As miles 17-21 carried on I got more and more bored, more resentful of every step, lonelier and more frustrated because what was meant to be an overwhelming experience wasn’t at all. I’d hardly thought of Simon, which made me mad, though I’d asked him to help me along a few times and then the sun would shine in the sky so I knew he was around, but I guess I wanted to be overwhelmed emotionally; maybe I needed it as part of my grief process, but it just wasn’t to be… and then the worst thing happened. The experience that I now know hundreds of people in the 2019 Virgin London Marathon had suffered right from mile one and I so feel for them because it was awful and certainly not what any of us signed up for.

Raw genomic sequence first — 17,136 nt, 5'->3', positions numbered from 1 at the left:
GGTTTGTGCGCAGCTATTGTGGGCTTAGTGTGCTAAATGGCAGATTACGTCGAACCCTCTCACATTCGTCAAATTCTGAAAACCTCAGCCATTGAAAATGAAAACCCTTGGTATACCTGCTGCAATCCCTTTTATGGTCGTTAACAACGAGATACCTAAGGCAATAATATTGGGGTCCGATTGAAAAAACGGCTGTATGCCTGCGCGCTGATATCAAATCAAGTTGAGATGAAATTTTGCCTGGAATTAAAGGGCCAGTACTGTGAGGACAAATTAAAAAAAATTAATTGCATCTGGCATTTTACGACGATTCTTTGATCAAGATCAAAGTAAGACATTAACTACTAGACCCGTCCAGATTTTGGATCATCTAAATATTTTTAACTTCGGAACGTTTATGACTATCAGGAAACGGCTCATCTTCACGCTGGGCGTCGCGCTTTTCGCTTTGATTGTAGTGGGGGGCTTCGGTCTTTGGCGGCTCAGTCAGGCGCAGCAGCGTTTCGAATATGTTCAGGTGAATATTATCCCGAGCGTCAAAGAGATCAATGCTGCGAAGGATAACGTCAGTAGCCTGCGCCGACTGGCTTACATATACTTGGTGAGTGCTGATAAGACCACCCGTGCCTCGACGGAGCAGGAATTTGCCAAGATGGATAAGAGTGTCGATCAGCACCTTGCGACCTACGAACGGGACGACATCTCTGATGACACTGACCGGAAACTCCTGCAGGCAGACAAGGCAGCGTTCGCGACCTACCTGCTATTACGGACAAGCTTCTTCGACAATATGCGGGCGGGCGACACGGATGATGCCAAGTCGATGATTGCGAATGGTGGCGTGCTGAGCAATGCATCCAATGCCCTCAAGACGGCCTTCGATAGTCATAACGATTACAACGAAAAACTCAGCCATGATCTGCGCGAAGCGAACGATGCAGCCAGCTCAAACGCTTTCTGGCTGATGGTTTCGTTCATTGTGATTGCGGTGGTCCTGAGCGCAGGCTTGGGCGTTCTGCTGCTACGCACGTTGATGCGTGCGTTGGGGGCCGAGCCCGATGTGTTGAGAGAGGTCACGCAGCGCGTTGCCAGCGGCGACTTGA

I am a slow runner…I just am… probably more because I resent it physically… my brain hasn’t taken the approach that if I run faster it will be over quicker… there is just a lack of cohesive communication between brain and legs, regardless of size, weight, fitness or desire! It’s been the same way my whole life. Therefore, I’m what is affectionately known as a ‘back of the packer’ and I’m good with that. In fact, whilst I’m competitive in most things (OK all things!), I’m really happy to be in the back few hundred or thousand at the London Marathon and I’ve always made it very clear that I had no interest in time, but completing the distance because no-one is paying money to a great cause for me to be quick... they want to know I’ve earned the donations; and I did!